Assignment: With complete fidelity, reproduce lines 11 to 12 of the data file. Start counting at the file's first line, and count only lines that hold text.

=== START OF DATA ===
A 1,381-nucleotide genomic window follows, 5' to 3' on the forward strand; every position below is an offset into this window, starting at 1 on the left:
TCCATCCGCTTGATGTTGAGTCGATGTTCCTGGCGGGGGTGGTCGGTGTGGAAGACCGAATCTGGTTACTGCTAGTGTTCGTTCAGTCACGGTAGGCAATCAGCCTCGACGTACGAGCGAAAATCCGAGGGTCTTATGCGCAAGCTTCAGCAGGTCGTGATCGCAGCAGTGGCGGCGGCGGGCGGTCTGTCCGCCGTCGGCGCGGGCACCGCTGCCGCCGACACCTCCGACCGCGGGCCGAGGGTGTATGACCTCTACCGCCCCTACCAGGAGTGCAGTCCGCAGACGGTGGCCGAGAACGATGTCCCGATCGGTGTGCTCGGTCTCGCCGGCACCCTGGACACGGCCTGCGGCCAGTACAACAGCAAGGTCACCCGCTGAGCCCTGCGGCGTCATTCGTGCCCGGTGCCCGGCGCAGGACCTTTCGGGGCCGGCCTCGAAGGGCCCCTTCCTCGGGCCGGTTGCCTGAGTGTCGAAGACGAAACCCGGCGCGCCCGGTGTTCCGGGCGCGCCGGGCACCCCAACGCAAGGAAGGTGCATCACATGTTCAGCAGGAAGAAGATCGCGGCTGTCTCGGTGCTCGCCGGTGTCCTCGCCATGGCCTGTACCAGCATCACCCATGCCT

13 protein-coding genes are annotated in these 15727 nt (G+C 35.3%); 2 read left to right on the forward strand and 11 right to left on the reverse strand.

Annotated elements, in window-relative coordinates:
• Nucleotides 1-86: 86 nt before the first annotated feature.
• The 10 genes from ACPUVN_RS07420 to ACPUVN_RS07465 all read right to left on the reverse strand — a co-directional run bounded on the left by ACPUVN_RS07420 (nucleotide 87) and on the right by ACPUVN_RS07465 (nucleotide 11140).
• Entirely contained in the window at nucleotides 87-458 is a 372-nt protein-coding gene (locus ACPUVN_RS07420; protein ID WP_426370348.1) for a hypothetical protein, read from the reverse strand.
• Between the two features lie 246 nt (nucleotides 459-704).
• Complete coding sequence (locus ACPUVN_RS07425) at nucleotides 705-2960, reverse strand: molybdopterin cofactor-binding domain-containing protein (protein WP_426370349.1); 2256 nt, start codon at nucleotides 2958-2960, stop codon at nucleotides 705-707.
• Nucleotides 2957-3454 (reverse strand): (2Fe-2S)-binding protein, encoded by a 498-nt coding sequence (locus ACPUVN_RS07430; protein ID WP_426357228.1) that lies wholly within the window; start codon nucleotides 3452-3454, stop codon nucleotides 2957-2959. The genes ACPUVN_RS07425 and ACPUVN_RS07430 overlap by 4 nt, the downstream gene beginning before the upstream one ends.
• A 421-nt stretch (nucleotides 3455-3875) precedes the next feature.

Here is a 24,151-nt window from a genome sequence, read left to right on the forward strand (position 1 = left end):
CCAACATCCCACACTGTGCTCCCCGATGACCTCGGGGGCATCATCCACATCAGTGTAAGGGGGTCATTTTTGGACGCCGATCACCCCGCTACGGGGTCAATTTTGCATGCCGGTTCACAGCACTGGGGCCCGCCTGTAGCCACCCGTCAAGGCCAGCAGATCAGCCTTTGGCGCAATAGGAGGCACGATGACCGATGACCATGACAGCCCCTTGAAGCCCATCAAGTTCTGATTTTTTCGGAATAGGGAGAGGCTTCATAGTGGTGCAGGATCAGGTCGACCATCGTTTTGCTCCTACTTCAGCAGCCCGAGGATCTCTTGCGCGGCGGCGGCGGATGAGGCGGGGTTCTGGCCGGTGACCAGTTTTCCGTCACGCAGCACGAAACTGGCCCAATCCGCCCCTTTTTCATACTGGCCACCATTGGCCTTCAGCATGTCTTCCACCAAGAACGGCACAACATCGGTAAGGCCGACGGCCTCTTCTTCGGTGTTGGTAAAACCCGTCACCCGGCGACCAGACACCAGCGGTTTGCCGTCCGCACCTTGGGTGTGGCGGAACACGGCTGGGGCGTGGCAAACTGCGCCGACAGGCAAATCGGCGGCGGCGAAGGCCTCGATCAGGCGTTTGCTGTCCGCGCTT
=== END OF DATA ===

• A 421-nt stretch (nucleotides 3455-3875) precedes the next feature.

Here is a 24,151-nt window from a genome sequence, read left to right on the forward strand (position 1 = left end):